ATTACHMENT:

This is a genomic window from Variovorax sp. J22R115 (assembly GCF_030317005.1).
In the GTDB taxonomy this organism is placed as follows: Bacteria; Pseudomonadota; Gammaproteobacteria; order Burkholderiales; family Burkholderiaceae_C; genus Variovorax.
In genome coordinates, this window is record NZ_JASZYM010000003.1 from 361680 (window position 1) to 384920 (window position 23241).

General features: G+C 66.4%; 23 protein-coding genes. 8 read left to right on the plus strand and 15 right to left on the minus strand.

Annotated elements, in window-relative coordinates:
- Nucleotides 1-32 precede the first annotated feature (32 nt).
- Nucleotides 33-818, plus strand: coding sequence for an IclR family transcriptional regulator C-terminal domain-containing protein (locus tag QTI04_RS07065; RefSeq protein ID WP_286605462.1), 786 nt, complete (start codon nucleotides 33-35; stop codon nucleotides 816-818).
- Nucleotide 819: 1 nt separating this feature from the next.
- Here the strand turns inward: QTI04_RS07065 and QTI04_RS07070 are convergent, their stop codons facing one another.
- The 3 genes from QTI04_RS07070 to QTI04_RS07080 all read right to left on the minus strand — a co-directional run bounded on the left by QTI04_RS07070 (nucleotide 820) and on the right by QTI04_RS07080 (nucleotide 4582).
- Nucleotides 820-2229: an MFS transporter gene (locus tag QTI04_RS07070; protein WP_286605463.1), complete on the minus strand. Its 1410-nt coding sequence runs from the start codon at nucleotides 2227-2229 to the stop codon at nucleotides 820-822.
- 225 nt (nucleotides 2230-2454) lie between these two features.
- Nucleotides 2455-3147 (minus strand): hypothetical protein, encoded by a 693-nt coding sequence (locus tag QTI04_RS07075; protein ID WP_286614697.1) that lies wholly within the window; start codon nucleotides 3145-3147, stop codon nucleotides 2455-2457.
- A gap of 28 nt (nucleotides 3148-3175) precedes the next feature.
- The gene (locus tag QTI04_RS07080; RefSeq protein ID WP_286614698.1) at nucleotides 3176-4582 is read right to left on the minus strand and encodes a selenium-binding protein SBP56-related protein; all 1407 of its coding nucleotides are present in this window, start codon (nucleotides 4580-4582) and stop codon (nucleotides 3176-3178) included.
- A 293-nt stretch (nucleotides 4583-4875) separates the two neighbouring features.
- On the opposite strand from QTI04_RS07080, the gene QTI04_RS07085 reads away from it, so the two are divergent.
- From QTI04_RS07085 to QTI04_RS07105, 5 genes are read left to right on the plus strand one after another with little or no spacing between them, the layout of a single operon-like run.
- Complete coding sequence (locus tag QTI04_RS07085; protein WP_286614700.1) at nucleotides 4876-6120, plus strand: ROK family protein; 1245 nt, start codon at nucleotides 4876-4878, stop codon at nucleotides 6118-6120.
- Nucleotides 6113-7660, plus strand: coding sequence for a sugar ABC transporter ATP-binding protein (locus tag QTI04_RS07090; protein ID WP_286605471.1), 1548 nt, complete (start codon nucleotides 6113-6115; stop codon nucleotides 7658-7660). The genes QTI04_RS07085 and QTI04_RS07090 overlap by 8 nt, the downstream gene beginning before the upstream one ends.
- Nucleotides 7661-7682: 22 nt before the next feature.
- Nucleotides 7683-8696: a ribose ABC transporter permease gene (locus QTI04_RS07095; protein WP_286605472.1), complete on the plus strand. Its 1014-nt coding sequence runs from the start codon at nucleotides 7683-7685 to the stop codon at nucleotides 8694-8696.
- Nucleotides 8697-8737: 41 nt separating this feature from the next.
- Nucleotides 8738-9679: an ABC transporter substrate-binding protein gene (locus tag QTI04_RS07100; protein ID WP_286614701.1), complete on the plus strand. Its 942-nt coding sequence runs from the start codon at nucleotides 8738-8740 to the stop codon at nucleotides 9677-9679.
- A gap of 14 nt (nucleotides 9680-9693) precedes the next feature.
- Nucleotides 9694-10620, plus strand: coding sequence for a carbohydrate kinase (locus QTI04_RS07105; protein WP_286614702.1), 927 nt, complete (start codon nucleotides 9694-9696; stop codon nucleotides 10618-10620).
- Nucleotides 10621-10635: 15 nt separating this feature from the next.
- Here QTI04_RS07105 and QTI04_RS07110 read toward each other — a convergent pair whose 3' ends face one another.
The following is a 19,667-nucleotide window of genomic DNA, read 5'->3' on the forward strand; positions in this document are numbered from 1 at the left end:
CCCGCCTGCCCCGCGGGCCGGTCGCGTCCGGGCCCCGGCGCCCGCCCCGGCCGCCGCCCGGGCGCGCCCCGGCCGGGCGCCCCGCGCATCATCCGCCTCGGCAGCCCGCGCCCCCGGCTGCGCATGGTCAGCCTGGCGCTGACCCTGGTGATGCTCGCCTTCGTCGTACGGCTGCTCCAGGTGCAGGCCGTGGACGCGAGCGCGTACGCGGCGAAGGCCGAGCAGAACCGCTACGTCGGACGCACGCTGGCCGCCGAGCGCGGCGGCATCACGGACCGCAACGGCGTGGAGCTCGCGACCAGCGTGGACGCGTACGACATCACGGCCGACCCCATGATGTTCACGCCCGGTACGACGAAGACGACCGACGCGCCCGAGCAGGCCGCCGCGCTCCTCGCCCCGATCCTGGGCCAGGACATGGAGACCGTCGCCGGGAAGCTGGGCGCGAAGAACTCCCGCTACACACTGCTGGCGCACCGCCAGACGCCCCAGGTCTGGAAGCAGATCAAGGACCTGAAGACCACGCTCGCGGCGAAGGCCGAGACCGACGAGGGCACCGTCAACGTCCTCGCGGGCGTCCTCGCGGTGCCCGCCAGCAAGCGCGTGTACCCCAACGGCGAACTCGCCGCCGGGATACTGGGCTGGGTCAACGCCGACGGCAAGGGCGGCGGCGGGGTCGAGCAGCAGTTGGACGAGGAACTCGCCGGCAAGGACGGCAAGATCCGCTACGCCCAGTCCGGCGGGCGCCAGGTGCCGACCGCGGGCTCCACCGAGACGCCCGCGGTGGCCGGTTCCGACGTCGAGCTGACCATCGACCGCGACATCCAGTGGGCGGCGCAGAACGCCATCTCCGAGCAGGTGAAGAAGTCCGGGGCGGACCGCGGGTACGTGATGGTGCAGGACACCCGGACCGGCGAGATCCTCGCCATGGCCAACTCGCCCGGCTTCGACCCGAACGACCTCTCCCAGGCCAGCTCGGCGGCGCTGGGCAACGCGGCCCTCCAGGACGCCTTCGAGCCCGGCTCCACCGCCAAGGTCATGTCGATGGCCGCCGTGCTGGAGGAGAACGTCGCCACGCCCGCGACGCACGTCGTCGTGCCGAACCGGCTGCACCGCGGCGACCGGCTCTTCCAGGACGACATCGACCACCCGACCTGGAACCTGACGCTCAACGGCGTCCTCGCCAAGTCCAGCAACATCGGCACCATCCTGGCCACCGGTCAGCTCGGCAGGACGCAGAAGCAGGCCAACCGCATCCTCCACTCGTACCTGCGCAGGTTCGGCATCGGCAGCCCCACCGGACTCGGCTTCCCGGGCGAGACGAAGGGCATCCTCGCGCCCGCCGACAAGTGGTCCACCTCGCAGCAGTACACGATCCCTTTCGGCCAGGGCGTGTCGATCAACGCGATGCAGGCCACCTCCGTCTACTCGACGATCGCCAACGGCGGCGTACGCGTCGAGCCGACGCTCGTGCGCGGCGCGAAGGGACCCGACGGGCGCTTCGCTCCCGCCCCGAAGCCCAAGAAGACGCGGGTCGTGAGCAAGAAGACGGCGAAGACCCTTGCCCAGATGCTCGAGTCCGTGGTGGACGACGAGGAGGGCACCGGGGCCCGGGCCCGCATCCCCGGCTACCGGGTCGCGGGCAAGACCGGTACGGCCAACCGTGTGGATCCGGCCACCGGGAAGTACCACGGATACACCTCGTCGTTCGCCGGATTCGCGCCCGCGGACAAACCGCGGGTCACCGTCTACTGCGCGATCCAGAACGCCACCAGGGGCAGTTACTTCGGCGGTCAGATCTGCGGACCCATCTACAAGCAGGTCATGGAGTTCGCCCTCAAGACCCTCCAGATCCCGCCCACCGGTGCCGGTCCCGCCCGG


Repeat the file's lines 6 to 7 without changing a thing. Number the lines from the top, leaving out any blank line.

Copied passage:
- Nucleotides 1-32 precede the first annotated feature (32 nt).
- Nucleotides 33-818, plus strand: coding sequence for an IclR family transcriptional regulator C-terminal domain-containing protein (locus tag QTI04_RS07065; RefSeq protein ID WP_286605462.1), 786 nt, complete (start codon nucleotides 33-35; stop codon nucleotides 816-818).